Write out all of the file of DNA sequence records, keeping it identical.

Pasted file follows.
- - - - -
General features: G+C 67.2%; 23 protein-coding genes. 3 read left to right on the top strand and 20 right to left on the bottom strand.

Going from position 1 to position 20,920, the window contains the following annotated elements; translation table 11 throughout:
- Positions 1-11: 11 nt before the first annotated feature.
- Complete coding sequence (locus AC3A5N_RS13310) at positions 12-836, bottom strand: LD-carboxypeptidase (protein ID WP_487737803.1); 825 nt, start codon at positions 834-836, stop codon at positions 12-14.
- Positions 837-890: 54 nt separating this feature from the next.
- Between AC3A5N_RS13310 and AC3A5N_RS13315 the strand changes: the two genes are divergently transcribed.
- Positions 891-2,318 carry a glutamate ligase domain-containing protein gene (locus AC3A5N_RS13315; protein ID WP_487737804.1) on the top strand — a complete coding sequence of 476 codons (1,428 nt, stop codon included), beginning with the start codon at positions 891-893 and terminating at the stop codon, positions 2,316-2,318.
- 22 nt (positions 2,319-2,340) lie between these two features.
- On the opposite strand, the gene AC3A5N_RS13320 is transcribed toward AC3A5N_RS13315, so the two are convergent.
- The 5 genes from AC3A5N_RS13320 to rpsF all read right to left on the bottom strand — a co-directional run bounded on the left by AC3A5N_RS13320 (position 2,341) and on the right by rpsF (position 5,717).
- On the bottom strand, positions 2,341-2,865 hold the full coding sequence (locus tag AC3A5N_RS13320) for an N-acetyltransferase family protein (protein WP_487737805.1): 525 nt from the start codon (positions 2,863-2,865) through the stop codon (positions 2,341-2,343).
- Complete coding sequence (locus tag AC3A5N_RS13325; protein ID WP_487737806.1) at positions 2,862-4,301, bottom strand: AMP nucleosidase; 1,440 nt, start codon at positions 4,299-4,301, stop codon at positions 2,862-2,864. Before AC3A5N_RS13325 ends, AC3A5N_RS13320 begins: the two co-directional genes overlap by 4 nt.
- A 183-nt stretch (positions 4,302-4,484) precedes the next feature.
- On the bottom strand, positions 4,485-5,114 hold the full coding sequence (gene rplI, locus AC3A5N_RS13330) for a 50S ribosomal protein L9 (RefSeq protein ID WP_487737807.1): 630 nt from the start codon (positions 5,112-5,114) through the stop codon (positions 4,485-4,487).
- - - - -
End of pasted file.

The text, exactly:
General features: G+C 67.2%; 23 protein-coding genes. 3 read left to right on the top strand and 20 right to left on the bottom strand.

Going from position 1 to position 20,920, the window contains the following annotated elements; translation table 11 throughout:
- Positions 1-11: 11 nt before the first annotated feature.
- Complete coding sequence (locus AC3A5N_RS13310) at positions 12-836, bottom strand: LD-carboxypeptidase (protein ID WP_487737803.1); 825 nt, start codon at positions 834-836, stop codon at positions 12-14.
- Positions 837-890: 54 nt separating this feature from the next.
- Between AC3A5N_RS13310 and AC3A5N_RS13315 the strand changes: the two genes are divergently transcribed.
- Positions 891-2,318 carry a glutamate ligase domain-containing protein gene (locus AC3A5N_RS13315; protein ID WP_487737804.1) on the top strand — a complete coding sequence of 476 codons (1,428 nt, stop codon included), beginning with the start codon at positions 891-893 and terminating at the stop codon, positions 2,316-2,318.
- 22 nt (positions 2,319-2,340) lie between these two features.
- On the opposite strand, the gene AC3A5N_RS13320 is transcribed toward AC3A5N_RS13315, so the two are convergent.
- The 5 genes from AC3A5N_RS13320 to rpsF all read right to left on the bottom strand — a co-directional run bounded on the left by AC3A5N_RS13320 (position 2,341) and on the right by rpsF (position 5,717).
- On the bottom strand, positions 2,341-2,865 hold the full coding sequence (locus tag AC3A5N_RS13320) for an N-acetyltransferase family protein (protein WP_487737805.1): 525 nt from the start codon (positions 2,863-2,865) through the stop codon (positions 2,341-2,343).
- Complete coding sequence (locus tag AC3A5N_RS13325; protein ID WP_487737806.1) at positions 2,862-4,301, bottom strand: AMP nucleosidase; 1,440 nt, start codon at positions 4,299-4,301, stop codon at positions 2,862-2,864. Before AC3A5N_RS13325 ends, AC3A5N_RS13320 begins: the two co-directional genes overlap by 4 nt.
- A 183-nt stretch (positions 4,302-4,484) precedes the next feature.
- On the bottom strand, positions 4,485-5,114 hold the full coding sequence (gene rplI, locus AC3A5N_RS13330) for a 50S ribosomal protein L9 (RefSeq protein ID WP_487737807.1): 630 nt from the start codon (positions 5,112-5,114) through the stop codon (positions 4,485-4,487).